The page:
When our bodies are consumed by data, the body-as-data forms. This can be said to be a digital alter-ego of the person standing in front of the machine, that we all have.
Using an alter-ego within this project was a method we explored as a way of harnessing and critiquing the body as data. The alter-ego was born from an in-between space (at borders and in digital spaces), and so we explored the idea of in-between as a freeing concept. Being between multiple things and becoming multiple things.
Once we had identified that Rasselas was the in-between (Ethiopia and Britain, softness and resistance, knowledge and awareness, digital and physical), we worked on embodying this alter-ego, focusing on different states:
- arrival & presence
- Flowing water
- Carrying the border
Rasselas got his name from Samuel Johnson's Prince of Abissinia. Tom chose this name as it resonated with the alter-ego's ability to escape, to shift between spaces, and as a figure of emancipation. The idea that Rasselas is a leader and a legacy drove the name, rather than any reference to the book itself.
Rasselas developed from a manifestation of Tom's journey as a refugee but also he was created through the passing of hundreds of thousands of people through digital borders who are captured into digital spaces. He is not a character but an extension of Tom's identity that is able to transverse his boundaries.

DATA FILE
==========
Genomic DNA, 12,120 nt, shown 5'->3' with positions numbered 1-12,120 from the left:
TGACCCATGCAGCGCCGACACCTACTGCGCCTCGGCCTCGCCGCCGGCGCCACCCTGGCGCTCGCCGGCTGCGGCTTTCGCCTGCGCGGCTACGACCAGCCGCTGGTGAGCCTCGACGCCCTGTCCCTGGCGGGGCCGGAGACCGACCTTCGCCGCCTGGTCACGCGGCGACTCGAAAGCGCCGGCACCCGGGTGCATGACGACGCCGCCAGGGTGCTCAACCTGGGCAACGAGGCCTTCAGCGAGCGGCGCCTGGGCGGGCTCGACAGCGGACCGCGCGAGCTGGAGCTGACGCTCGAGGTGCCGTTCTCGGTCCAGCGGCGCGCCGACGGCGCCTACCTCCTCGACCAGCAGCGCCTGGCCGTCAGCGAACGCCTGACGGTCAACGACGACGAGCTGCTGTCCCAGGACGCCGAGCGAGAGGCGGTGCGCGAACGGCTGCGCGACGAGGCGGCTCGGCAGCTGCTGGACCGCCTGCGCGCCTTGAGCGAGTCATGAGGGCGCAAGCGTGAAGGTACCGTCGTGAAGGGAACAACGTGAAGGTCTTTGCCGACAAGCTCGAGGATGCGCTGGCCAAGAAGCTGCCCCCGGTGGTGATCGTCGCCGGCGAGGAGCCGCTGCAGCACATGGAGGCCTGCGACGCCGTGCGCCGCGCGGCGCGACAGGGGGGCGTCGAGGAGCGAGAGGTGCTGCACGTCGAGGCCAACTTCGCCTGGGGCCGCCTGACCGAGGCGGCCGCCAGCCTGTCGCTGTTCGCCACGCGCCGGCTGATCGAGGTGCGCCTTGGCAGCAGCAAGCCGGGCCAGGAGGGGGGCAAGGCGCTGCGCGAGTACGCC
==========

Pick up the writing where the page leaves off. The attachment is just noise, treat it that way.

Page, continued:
After having embodied Rasselas during Uninvited, Tom specified that he needed Rasselas. Tom spoke candidly about his experience of feeling like a second-class citizen, and that without his alter-ego, he would not feel worthy of commanding these spaces for performance in the way that he did.
Rasselas was used so that Tom can present parts of his story and his culture that he feels he cannot in his everyday life experience. The framing of Rasselas meant that this alter-ego has become a tool rather than a mask.
Alter-egos allow the performer to step outside of their real-life identity, they often act as an extension of the self or an exaggeration, and can act as a liberating force for the real-life individual. We used the alter-ego in this instance to offer a critique on identificatory limits. Creating Rasselas meant that Tom felt like he could enter these spaces and his embodiment could thrive. He does not necessarily perform the alter-ego but he uses him.